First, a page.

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Sony HDR-HC9E HDV Camcorder Review


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Key Specifications

  • Review Price: £639.00

Sony was the first manufacturer to introduce consumer high definition cameras to the UK in the shape of the HDR-HC1E, and although manufacturers are now turning away from the tape-based HDV format, Sony has continued to release models. The HDR-HC9E represents the fourth generation of Sony consumer HDV camcorders, and is essentially a development of the HDR-HC7E.

The HDR-HC1E was also Sony’s first HD camcorder to use a CMOS sensor instead of a CCD one, and the HDR-HC9E continues that tradition. It uses the same 1/2.9in sensor as the HDR-HC7E, which has a gross 3.2-megapixels. Only 2.3-megapixels are used when shooting video, but Sony employs interpolation to boost still image resolution to 6.1-megapixels for 2,848 x 2,136 photos. This is the same as the HDR-HC7E. The image stabilisation is Sony’s Super SteadyShot optical system, rather than the (admittedly fairly decent) electronic system found in all predecessors except the HDR-HC7E. We found Super SteadyShot very effective during testing.

Now that HD video has bedded in, assistance for the novice seems to be the focus for camcorder manufacturers. Sony offers loads of handy advice via its built-in Guide, which is divided into four subsections, accessed via the touch-sensitive LCD. The ‘Shoot Guide’ takes you through what all the Scene modes actually do, and enables you to set the one you want. It also offers an alternative route to spot metering and focus, exposure, and other settings, with more explanation of why you might want to use these than is available via the usual menu.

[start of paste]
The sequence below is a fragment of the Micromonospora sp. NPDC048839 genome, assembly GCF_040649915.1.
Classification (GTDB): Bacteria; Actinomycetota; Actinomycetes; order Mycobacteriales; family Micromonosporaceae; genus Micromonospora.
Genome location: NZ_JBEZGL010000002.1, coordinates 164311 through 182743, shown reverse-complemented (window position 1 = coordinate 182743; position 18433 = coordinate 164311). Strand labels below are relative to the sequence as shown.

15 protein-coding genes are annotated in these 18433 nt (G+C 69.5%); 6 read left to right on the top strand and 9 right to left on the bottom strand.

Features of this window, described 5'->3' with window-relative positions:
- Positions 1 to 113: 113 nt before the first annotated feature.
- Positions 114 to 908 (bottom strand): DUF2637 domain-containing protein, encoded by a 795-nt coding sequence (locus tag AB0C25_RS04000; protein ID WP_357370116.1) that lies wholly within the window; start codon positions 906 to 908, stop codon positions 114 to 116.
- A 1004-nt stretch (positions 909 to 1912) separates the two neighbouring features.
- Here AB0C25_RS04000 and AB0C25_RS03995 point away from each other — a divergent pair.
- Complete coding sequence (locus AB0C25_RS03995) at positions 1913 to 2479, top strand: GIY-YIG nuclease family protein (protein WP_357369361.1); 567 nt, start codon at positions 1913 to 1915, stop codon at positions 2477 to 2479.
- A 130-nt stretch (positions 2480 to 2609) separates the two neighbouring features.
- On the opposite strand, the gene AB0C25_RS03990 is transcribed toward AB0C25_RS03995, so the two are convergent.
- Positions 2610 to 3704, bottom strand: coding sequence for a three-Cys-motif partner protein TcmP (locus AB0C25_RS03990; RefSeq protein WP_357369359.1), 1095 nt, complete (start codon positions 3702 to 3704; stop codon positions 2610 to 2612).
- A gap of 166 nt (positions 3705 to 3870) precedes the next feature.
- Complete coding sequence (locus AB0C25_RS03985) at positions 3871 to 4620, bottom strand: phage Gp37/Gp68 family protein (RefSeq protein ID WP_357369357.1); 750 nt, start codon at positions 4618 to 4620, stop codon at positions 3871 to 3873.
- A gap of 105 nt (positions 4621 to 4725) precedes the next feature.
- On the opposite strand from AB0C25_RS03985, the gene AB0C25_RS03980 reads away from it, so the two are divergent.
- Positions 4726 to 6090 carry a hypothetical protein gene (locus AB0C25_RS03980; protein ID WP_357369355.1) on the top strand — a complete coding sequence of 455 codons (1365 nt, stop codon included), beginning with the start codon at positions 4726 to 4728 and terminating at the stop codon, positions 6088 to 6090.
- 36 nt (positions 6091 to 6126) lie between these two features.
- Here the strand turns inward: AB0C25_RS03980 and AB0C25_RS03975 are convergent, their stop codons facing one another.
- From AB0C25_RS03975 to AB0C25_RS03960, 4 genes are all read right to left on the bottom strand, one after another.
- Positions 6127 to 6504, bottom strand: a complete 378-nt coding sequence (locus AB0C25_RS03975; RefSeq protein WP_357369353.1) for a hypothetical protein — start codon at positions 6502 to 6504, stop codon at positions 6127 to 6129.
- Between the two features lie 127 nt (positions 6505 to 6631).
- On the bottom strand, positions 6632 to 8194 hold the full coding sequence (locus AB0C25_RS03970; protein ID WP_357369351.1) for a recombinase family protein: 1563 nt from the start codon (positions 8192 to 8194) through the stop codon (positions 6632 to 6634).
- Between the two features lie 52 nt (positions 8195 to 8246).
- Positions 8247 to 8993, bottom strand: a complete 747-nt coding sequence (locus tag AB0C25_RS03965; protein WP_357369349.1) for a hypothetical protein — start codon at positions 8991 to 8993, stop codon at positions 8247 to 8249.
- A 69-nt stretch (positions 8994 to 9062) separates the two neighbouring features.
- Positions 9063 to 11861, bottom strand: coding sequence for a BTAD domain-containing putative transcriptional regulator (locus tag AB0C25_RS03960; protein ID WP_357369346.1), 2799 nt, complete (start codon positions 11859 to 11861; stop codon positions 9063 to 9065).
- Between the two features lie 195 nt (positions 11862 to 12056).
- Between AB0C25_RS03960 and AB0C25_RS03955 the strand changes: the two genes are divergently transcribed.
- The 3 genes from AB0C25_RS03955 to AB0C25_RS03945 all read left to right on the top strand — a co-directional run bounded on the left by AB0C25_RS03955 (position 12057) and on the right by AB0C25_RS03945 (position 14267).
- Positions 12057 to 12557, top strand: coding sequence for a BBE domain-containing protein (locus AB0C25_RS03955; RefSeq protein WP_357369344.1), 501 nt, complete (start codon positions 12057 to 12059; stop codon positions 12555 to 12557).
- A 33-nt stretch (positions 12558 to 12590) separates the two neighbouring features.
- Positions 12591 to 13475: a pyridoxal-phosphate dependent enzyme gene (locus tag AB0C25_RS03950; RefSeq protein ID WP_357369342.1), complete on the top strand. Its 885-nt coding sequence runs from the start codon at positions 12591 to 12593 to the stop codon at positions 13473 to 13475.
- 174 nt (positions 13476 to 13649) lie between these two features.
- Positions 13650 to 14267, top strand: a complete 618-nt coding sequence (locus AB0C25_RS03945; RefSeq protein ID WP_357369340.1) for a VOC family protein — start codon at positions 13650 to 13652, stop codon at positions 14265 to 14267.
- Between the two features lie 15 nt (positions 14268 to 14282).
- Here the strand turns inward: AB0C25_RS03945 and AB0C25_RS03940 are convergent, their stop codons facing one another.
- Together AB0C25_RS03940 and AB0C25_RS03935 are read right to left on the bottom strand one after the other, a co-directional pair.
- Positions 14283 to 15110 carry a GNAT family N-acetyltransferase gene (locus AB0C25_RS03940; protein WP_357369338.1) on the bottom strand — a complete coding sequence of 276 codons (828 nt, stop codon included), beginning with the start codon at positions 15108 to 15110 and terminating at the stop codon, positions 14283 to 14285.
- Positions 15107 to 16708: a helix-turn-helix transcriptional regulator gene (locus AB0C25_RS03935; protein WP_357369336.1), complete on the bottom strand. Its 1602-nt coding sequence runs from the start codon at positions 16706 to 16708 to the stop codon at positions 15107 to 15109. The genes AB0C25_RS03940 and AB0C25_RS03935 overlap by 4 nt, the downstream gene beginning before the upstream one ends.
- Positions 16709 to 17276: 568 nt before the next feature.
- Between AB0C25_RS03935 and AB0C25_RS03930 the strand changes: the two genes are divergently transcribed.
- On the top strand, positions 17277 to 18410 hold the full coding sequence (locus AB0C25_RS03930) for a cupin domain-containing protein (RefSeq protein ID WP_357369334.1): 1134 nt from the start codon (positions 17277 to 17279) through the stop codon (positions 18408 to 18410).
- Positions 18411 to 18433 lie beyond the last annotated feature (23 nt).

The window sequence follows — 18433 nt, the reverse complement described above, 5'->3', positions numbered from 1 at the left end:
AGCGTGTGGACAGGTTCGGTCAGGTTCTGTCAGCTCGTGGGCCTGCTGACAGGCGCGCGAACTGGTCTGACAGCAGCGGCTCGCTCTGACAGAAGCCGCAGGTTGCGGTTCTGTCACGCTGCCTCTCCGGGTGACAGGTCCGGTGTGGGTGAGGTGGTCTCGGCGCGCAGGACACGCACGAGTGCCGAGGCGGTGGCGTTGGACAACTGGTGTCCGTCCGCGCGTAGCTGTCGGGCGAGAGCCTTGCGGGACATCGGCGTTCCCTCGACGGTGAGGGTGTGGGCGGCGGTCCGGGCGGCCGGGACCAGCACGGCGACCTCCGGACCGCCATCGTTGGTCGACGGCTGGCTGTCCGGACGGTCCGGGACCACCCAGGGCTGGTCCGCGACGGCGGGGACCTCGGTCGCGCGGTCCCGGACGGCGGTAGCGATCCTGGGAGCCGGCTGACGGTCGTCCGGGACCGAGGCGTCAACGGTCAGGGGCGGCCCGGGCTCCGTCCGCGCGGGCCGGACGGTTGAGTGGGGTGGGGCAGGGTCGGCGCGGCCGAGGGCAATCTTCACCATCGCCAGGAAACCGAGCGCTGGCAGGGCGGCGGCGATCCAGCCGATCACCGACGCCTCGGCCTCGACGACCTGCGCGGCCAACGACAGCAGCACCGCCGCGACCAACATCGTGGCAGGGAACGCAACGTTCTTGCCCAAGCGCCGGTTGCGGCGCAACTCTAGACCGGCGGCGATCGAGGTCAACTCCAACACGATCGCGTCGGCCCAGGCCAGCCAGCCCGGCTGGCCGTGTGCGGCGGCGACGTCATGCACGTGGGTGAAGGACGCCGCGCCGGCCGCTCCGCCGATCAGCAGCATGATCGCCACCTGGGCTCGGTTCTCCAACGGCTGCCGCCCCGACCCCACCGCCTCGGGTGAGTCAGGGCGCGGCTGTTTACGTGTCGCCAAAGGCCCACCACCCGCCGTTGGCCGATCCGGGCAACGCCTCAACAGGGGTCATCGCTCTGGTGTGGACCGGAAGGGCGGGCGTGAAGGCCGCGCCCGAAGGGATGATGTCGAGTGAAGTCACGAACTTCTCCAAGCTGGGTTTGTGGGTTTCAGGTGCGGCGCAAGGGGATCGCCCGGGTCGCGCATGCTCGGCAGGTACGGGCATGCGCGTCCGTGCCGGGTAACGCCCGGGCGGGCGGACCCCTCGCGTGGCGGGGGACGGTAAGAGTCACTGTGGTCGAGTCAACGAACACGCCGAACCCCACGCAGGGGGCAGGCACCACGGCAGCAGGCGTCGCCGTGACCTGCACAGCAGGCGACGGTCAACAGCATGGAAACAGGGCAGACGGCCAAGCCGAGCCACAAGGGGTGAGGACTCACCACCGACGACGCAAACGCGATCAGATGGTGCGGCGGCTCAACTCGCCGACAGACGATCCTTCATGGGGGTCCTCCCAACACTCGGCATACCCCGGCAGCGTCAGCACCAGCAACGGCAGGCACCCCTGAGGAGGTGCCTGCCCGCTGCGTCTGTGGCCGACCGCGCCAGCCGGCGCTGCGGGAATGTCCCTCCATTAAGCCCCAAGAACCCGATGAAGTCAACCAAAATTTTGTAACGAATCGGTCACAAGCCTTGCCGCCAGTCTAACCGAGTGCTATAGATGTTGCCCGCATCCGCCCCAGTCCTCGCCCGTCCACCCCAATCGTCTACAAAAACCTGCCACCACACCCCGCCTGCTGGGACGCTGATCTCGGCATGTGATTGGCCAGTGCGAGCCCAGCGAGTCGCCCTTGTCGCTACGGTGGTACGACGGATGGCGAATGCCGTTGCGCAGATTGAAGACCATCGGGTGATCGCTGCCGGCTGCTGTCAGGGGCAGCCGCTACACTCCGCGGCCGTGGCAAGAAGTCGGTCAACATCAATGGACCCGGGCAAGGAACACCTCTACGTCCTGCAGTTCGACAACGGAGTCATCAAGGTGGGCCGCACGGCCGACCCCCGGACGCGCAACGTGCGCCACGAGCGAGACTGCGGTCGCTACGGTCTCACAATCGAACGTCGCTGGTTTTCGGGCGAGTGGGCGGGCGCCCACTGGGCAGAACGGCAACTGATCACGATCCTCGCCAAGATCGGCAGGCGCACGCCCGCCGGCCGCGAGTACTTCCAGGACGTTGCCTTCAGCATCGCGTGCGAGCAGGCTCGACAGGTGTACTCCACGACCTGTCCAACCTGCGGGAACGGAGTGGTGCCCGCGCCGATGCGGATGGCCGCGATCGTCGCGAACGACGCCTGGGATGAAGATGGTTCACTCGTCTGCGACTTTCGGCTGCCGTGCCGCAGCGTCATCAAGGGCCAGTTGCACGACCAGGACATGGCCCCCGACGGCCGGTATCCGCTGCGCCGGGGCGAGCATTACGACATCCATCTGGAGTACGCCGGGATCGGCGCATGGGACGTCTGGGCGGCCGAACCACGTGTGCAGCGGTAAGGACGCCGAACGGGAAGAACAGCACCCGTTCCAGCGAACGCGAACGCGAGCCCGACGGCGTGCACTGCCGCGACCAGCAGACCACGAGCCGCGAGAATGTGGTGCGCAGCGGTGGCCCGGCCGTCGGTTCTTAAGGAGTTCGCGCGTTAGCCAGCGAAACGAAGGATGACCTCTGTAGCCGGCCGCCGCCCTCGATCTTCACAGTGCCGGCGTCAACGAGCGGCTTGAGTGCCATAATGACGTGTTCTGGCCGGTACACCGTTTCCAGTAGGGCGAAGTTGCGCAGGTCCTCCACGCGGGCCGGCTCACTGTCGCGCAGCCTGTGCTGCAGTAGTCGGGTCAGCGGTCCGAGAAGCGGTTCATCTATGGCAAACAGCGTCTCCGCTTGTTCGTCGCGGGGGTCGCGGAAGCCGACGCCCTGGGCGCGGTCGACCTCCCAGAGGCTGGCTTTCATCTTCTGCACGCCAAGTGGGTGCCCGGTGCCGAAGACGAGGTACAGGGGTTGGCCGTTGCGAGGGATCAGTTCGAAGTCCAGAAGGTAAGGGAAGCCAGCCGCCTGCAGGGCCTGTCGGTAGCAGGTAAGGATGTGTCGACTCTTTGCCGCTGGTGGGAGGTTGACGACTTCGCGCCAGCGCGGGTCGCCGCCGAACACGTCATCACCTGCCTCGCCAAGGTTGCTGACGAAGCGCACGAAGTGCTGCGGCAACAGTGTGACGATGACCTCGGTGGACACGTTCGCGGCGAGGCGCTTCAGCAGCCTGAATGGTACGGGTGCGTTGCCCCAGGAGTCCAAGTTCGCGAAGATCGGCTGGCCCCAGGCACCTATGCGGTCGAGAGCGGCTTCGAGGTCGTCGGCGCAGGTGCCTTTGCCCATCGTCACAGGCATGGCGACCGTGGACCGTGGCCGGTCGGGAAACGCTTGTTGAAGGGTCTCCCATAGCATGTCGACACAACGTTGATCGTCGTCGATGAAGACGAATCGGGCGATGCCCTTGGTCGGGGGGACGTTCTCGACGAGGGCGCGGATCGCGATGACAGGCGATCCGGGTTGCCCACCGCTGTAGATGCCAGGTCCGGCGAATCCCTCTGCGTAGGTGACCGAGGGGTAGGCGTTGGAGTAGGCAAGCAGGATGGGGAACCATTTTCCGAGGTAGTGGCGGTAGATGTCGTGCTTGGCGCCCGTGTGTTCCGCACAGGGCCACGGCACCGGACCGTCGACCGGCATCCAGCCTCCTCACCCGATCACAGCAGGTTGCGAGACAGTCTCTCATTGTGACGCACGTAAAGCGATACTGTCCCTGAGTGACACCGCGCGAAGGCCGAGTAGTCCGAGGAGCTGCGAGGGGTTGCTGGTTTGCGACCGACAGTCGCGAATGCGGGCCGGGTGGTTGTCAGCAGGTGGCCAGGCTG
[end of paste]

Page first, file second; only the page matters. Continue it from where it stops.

The ‘Cnnect Guide’ provides a pictorial guide to hooking the camcorder up to an external device, and only changes settings when you down-convert from HD to SD.

The ‘Display Guide’ is also primarily explanative, and tells you what on-screen symbols mean – just click on the one you don’t understand. The ‘Useful Guide’ includes settings which don’t fit into the other categories, such as setting the recording format. However, although Sony’s Guide covers a lot more ground than Panasonic’s Intelligent Shooting Guide, as found in the HDC-SD9, you still have to invoke it and trawl through the options to use it. This will probably mean novices won’t use the advanced functions as much as those found in the Panasonic, which are more ‘in your face’.

Fortunately, the Guide hasn’t replaced the P-Menu and so more seasoned users can still get directly to the settings they want. Scene modes include Twilight, Twilight Portrait, Candle, Sunrise-Sunset, Fireworks, Landscape, Portrait, Spotlight, Beach and Snow – a comprehensive selection. Alternatively, you can manually set the shutter between 1/6th and 1/10,000th, and vary the exposure, although there is no guide as to how the latter relates to F-stop or gain settings.

You also get useful functions like Auto-Exposure Shift and White Balance Shift, plus the excellent spot focus and metering, where you simply touch the point on screen you would like to be in focus and properly exposed. The Smooth Slow Record system, first seen in the HDR-HC3E, remains. This buffers up to three seconds at four times the usual frame rate for smooth playback at the normal speed, although the video quality is reduced. Sony has also provided control over saturation via Camera Color, an X. V. Color setting, and Sharpness, although all of these require a trip to the full menu system.